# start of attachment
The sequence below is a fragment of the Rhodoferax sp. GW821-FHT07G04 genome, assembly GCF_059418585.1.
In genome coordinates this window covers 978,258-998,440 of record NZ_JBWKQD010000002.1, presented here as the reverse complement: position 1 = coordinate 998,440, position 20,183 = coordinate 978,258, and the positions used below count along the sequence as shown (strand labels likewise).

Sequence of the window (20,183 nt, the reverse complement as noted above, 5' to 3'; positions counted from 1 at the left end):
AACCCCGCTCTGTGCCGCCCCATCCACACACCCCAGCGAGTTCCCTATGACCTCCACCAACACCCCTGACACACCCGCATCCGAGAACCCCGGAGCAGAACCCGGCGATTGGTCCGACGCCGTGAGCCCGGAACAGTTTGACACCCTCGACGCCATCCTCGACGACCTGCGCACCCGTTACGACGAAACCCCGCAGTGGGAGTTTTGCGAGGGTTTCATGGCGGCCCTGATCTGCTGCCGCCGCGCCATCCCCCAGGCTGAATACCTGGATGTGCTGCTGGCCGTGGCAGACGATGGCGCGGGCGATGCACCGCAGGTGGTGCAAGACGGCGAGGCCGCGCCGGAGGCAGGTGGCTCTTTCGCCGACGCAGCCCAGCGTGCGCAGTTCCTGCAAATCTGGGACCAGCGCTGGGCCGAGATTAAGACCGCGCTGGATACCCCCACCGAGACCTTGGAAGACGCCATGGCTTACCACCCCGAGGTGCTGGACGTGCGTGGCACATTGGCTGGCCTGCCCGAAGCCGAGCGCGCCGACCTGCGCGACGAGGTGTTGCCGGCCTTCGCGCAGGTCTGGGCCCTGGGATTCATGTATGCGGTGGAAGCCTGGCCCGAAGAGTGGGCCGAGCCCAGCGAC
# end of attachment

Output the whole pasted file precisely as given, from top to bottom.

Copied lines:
The sequence below is a fragment of the Rhodoferax sp. GW821-FHT07G04 genome, assembly GCF_059418585.1.
In genome coordinates this window covers 978,258-998,440 of record NZ_JBWKQD010000002.1, presented here as the reverse complement: position 1 = coordinate 998,440, position 20,183 = coordinate 978,258, and the positions used below count along the sequence as shown (strand labels likewise).

Sequence of the window (20,183 nt, the reverse complement as noted above, 5' to 3'; positions counted from 1 at the left end):
AACCCCGCTCTGTGCCGCCCCATCCACACACCCCAGCGAGTTCCCTATGACCTCCACCAACACCCCTGACACACCCGCATCCGAGAACCCCGGAGCAGAACCCGGCGATTGGTCCGACGCCGTGAGCCCGGAACAGTTTGACACCCTCGACGCCATCCTCGACGACCTGCGCACCCGTTACGACGAAACCCCGCAGTGGGAGTTTTGCGAGGGTTTCATGGCGGCCCTGATCTGCTGCCGCCGCGCCATCCCCCAGGCTGAATACCTGGATGTGCTGCTGGCCGTGGCAGACGATGGCGCGGGCGATGCACCGCAGGTGGTGCAAGACGGCGAGGCCGCGCCGGAGGCAGGTGGCTCTTTCGCCGACGCAGCCCAGCGTGCGCAGTTCCTGCAAATCTGGGACCAGCGCTGGGCCGAGATTAAGACCGCGCTGGATACCCCCACCGAGACCTTGGAAGACGCCATGGCTTACCACCCCGAGGTGCTGGACGTGCGTGGCACATTGGCTGGCCTGCCCGAAGCCGAGCGCGCCGACCTGCGCGACGAGGTGTTGCCGGCCTTCGCGCAGGTCTGGGCCCTGGGATTCATGTATGCGGTGGAAGCCTGGCCCGAAGAGTGGGCCGAGCCCAGCGAC